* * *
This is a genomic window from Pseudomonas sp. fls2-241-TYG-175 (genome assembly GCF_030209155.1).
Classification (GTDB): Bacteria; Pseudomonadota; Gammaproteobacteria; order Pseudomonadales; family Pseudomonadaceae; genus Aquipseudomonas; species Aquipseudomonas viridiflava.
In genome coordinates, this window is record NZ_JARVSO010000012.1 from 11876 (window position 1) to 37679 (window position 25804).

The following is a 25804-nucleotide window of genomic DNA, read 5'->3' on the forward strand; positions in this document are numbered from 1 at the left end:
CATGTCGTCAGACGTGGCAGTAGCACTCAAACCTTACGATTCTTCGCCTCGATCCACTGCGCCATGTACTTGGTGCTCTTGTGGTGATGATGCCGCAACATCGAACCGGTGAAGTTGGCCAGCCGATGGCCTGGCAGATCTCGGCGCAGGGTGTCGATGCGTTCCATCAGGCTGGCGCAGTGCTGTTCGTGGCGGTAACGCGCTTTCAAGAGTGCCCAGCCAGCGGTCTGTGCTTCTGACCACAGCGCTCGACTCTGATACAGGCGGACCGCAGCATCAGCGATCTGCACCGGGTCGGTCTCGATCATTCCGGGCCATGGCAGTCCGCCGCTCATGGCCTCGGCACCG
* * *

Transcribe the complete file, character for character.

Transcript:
This is a genomic window from Pseudomonas sp. fls2-241-TYG-175 (genome assembly GCF_030209155.1).
Classification (GTDB): Bacteria; Pseudomonadota; Gammaproteobacteria; order Pseudomonadales; family Pseudomonadaceae; genus Aquipseudomonas; species Aquipseudomonas viridiflava.
In genome coordinates, this window is record NZ_JARVSO010000012.1 from 11876 (window position 1) to 37679 (window position 25804).

The following is a 25804-nucleotide window of genomic DNA, read 5'->3' on the forward strand; positions in this document are numbered from 1 at the left end:
CATGTCGTCAGACGTGGCAGTAGCACTCAAACCTTACGATTCTTCGCCTCGATCCACTGCGCCATGTACTTGGTGCTCTTGTGGTGATGATGCCGCAACATCGAACCGGTGAAGTTGGCCAGCCGATGGCCTGGCAGATCTCGGCGCAGGGTGTCGATGCGTTCCATCAGGCTGGCGCAGTGCTGTTCGTGGCGGTAACGCGCTTTCAAGAGTGCCCAGCCAGCGGTCTGTGCTTCTGACCACAGCGCTCGACTCTGATACAGGCGGACCGCAGCATCAGCGATCTGCACCGGGTCGGTCTCGATCATTCCGGGCCATGGCAGTCCGCCGCTCATGGCCTCGGCACCG